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ITER Leak Detection System


The ITER project is based on a Tokamak reactor concept which requires several components to be maintained in ultra-high vacuum conditions (in the range of 10-7 Pa) in order to produce the fusion reaction and demonstrate the technical feasibility of such a complex machine.

To ensure that these conditions are achieved and maintained, the ITER Organisation requested a leak detection system capable of detecting and quantifying potential leaks in all these components that make up ITER’s vacuum boundary: the vacuum vessel in which the fusion reaction takes place, the neutral beams needed to heat the plasma, and the cryostat that ensures the proper functioning of the superconducting magnets that confine the plasma.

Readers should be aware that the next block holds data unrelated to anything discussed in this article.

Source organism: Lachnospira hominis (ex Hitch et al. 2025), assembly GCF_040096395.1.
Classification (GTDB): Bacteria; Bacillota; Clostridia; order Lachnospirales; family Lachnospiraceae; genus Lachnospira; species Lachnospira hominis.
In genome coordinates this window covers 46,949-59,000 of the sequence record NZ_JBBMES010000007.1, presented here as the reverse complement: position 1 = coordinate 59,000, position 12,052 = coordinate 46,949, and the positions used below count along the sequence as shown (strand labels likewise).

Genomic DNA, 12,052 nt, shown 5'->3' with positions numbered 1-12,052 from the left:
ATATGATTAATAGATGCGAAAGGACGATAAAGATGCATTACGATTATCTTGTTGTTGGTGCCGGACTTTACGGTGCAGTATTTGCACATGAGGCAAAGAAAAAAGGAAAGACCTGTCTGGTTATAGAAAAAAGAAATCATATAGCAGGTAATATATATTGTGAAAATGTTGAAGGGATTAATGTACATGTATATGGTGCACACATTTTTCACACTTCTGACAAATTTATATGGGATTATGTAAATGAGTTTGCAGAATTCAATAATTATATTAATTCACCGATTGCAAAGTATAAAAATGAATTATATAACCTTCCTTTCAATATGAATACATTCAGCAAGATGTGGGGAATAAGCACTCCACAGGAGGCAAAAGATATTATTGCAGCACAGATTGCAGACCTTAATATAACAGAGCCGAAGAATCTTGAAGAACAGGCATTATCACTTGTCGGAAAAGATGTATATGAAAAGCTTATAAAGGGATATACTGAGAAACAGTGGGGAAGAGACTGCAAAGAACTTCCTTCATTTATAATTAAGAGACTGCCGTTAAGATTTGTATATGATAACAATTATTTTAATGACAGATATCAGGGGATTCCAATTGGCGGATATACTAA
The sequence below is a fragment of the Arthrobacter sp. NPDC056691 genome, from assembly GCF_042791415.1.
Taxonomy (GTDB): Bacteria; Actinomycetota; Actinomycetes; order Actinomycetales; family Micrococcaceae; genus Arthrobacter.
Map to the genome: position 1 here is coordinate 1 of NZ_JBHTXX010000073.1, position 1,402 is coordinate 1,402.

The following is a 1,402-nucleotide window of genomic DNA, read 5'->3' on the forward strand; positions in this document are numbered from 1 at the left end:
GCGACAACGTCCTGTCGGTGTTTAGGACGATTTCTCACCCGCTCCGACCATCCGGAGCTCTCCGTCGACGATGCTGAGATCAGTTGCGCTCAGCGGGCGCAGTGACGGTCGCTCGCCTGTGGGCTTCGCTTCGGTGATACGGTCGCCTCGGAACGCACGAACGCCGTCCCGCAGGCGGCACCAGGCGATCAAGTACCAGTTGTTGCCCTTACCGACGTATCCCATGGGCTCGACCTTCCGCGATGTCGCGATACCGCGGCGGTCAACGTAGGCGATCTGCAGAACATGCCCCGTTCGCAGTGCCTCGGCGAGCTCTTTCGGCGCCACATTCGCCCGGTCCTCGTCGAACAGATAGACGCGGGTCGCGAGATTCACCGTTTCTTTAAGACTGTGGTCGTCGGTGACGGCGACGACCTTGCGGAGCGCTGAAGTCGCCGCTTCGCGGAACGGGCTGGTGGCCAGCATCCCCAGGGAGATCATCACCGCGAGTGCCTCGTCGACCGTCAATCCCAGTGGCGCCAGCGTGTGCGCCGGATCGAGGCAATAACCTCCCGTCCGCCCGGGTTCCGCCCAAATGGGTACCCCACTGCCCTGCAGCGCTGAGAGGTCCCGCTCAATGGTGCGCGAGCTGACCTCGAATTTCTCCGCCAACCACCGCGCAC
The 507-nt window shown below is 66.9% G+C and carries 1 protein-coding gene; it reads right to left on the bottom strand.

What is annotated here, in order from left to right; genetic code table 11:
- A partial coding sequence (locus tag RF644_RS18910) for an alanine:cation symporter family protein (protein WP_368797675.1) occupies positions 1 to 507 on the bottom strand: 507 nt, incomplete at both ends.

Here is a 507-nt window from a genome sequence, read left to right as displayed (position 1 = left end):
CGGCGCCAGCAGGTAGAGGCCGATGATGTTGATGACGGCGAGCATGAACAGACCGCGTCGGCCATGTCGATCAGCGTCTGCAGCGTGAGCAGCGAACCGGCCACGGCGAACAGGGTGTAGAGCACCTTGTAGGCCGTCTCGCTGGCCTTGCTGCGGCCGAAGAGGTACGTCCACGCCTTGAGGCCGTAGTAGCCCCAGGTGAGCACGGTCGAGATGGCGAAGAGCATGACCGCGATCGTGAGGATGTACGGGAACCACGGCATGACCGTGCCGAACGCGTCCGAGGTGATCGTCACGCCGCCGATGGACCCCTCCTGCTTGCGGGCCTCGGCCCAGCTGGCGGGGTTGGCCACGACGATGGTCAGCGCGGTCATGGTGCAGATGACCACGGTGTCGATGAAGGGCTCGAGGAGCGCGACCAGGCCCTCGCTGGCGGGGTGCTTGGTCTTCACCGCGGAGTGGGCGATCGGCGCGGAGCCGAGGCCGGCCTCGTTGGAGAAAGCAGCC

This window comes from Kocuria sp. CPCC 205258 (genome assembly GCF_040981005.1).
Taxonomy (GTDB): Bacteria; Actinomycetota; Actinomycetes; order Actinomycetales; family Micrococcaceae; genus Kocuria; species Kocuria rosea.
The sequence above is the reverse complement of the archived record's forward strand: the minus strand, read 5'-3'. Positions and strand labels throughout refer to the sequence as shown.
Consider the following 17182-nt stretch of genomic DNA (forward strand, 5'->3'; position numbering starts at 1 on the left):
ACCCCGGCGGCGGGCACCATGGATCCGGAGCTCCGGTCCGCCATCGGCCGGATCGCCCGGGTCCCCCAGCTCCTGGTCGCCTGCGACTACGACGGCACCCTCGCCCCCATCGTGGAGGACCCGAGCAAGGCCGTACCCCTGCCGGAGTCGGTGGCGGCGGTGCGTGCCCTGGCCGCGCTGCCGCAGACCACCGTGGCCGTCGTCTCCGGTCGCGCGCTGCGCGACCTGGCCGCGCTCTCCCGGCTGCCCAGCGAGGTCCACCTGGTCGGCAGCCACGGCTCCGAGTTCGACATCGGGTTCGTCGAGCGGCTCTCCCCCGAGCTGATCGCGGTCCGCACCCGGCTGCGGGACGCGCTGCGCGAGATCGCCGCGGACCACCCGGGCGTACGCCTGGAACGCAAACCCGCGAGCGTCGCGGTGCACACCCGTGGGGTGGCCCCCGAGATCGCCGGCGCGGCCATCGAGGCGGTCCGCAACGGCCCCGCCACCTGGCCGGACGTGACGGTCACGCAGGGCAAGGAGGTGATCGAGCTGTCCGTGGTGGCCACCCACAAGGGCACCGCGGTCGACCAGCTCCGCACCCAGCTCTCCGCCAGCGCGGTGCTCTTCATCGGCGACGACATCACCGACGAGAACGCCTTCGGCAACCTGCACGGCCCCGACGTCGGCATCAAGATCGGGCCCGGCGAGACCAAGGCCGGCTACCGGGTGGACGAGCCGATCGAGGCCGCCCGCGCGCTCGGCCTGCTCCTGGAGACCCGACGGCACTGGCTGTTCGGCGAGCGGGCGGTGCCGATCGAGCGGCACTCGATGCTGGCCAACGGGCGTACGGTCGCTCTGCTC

The consortium formed by IDOM, 40-30 and GUTMAR, known as IG4, won the contract to design and build 9 leak detection systems for the ITER project. The systems, which are unprecedented in size, will be used to verify that there are no leaks in the above-mentioned ITER components, which require ultra-high vacuum for proper operation.

The project has an expected duration of 42 months and involves many different engineering disciplines (mechanical and piping design, CAD design using ENOVIA, RAMI, I&C design and vacuum engineering, among others).


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Fusion for Energy (F4E)

Detailed Design
Factory Acceptance Test